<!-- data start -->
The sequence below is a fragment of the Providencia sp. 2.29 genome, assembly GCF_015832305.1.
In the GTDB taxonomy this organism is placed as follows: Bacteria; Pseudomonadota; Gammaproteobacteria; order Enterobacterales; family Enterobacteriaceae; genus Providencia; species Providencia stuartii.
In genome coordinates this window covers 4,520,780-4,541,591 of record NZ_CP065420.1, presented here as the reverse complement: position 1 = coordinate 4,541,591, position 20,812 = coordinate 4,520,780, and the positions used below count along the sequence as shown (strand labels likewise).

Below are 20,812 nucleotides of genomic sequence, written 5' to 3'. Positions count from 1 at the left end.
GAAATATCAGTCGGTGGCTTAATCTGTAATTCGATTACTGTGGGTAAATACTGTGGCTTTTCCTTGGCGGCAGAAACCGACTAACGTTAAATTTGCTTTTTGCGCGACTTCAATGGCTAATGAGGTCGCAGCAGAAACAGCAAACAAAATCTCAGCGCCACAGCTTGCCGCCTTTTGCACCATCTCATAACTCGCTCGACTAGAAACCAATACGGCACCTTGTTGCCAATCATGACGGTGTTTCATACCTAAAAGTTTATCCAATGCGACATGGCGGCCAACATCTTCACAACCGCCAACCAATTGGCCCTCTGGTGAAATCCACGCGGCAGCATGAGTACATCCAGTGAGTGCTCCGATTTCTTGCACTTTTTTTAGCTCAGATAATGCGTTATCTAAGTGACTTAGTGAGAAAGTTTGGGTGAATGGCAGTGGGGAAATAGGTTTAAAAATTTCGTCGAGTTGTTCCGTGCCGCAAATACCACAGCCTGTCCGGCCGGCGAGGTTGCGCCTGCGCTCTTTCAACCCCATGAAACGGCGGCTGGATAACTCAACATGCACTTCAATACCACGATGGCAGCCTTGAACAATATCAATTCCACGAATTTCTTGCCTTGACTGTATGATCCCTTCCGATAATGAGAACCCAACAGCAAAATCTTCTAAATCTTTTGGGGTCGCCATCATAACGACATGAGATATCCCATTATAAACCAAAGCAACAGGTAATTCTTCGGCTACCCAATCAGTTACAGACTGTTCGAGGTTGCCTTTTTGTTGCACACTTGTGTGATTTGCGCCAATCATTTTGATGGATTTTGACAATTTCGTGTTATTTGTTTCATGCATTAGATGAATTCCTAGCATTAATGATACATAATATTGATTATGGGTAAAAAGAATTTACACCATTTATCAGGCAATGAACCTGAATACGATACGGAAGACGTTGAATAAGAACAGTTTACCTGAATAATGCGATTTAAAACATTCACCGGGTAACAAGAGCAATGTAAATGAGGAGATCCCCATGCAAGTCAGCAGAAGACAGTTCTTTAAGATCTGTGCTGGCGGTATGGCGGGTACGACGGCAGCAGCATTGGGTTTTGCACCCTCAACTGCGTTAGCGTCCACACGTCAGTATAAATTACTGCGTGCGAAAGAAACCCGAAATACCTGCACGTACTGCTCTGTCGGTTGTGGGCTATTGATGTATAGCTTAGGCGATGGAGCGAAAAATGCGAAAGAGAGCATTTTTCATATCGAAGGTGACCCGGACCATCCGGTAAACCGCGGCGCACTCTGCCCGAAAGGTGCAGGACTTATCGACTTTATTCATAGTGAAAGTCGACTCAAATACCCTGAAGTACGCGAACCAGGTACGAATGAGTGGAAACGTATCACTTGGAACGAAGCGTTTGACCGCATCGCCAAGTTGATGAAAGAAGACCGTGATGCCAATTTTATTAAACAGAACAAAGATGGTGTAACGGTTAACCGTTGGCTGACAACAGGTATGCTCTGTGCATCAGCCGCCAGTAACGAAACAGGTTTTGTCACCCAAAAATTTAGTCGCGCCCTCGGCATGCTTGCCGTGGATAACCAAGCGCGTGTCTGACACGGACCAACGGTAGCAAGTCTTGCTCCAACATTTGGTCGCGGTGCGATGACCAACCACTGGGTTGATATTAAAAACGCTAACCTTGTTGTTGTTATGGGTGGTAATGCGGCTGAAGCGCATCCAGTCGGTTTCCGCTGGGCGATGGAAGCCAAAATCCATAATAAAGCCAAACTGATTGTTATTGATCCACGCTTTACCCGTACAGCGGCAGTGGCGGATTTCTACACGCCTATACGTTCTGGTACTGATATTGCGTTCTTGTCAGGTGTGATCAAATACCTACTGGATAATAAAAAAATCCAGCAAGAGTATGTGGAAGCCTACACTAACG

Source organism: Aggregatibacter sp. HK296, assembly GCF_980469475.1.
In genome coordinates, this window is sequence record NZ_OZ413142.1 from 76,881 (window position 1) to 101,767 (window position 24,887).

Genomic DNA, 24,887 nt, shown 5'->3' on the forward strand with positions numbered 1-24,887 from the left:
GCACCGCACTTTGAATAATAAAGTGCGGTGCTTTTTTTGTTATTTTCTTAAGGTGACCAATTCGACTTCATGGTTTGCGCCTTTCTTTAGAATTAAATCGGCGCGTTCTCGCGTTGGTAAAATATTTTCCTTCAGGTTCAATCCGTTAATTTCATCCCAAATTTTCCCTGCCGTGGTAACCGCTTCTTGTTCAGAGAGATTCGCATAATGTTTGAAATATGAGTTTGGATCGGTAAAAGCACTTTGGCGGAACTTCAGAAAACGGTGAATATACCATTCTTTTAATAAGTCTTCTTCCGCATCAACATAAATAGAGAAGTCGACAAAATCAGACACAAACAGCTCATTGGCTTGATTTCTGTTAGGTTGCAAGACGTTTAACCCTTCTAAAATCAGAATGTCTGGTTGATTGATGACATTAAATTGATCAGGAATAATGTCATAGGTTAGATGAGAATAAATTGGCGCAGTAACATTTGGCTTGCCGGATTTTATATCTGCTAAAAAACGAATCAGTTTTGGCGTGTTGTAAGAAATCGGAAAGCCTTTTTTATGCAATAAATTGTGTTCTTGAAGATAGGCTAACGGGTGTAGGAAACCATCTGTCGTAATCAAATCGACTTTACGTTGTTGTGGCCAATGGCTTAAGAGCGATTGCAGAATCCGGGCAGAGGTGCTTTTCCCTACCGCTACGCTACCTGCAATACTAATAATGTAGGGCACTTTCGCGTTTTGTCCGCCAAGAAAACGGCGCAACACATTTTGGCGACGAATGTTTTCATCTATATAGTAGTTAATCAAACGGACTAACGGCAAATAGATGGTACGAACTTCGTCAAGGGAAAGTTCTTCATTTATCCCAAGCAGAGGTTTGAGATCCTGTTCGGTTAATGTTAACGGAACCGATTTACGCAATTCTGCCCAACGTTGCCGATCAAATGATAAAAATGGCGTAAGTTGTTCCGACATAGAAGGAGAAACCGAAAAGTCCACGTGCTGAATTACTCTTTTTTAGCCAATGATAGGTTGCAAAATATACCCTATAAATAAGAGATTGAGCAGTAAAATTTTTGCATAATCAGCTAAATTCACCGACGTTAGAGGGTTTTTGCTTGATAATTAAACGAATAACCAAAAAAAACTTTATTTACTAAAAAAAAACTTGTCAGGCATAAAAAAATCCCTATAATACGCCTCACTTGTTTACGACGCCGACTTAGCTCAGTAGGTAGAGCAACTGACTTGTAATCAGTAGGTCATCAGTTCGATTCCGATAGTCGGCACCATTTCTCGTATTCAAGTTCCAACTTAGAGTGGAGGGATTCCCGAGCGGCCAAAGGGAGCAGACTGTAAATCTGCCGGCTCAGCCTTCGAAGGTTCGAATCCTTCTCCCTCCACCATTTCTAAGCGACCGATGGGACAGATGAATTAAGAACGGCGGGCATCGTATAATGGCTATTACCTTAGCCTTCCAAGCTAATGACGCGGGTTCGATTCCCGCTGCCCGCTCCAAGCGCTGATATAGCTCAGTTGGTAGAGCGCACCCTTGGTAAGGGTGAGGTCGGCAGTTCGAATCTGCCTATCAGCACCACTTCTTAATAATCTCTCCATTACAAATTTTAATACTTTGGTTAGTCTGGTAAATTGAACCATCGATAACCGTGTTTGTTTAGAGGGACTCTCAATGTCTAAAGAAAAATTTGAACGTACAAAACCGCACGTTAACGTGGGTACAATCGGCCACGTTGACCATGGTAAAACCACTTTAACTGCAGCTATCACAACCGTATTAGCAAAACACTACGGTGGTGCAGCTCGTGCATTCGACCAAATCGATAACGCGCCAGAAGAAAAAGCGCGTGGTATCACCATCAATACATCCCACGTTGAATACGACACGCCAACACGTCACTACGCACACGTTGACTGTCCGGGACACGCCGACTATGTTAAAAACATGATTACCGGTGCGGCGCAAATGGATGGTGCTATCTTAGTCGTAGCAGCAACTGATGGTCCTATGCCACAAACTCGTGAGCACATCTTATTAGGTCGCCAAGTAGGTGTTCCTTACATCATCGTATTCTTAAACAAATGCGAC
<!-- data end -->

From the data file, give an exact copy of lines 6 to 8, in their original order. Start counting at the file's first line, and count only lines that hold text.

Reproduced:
Source organism: Aggregatibacter sp. HK296, assembly GCF_980469475.1.
In genome coordinates, this window is sequence record NZ_OZ413142.1 from 76,881 (window position 1) to 101,767 (window position 24,887).

Genomic DNA, 24,887 nt, shown 5'->3' on the forward strand with positions numbered 1-24,887 from the left: